They have suffered blows, the latest of course only two weeks ago to France, yet the manner of their response was also fitting. They could have hung their heads and felt sorry for themselves. They didn’t. They just worked harder and came back stronger.
This Irish squad is undoubtedly the best-prepared rugby team this island has ever produced. It’s well documented how meticulous Eddie O’Sullivan is in planning. ‘No stone left unturned’ is a phrase so often used but yet is perhaps never more appropriate when describing his attention to the smallest of details.
However, it has been his and his management team’s appreciation of the bigger picture that has arguably been the most important factor in this squad’s success. Last November was the first time an Irish side physically dominated a South African rugby team.
On Saturday, even though it was Ireland’s fourth successive victory over England, it was the first time Ireland won the collisions so emphatically against a team wearing the Red Rose. The men in white, who believed in their ability to physically impose themselves, never saw it coming. The bullies had become the bullied.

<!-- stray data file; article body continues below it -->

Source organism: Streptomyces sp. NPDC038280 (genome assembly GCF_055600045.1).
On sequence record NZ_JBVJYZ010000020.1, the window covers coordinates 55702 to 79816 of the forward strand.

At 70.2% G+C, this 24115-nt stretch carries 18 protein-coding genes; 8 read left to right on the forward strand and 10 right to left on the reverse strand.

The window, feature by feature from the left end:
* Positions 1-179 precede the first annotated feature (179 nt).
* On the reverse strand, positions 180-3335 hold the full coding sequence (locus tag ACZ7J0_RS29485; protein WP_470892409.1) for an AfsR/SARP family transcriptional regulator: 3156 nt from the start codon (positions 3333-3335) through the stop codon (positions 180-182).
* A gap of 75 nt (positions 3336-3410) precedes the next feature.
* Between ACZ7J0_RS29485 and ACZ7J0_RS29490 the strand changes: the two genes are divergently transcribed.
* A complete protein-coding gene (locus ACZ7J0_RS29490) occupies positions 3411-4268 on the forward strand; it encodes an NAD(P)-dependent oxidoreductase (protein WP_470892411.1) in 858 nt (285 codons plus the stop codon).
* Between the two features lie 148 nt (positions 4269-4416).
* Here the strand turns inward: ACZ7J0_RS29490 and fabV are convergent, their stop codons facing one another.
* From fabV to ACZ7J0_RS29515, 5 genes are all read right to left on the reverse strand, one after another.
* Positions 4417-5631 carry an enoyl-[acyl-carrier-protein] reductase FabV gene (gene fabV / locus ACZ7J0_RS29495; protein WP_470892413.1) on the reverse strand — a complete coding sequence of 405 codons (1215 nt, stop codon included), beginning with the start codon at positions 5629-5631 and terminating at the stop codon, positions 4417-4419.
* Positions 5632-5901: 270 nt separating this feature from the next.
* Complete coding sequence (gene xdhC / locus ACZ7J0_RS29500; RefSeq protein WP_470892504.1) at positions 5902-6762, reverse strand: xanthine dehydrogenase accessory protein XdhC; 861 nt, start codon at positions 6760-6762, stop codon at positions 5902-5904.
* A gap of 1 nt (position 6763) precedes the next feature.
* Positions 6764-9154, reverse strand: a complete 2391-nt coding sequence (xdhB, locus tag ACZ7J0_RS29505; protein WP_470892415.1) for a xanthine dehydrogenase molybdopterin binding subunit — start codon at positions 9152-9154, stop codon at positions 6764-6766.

Of course it didn’t just happen overnight. The ten-week pre-season that members of the Irish squad now enjoy is paying dividends. Controversial when implemented and a strain on the provinces who miss their leading players for the early rounds of the Magners League, the plan, pushed by Eddie O’Sullivan and co and agreed by the IRFU, is one of the biggest contributing factors to the strides made by the squad this season.
Right across the park the men in green seemed to command the upper hand. John Hayes used his sheer size, strength and aggression to smash opponents backwards before they even sniffed the gain line. Paul O’Connell was outstanding in every department while the back-row out-muscled, out-ran and out-scavenged their opposite numbers. David Wallace’s head down, leg-pumping barge to the line for Ireland’s second try almost encapsulated in a single act the force with which the home team played.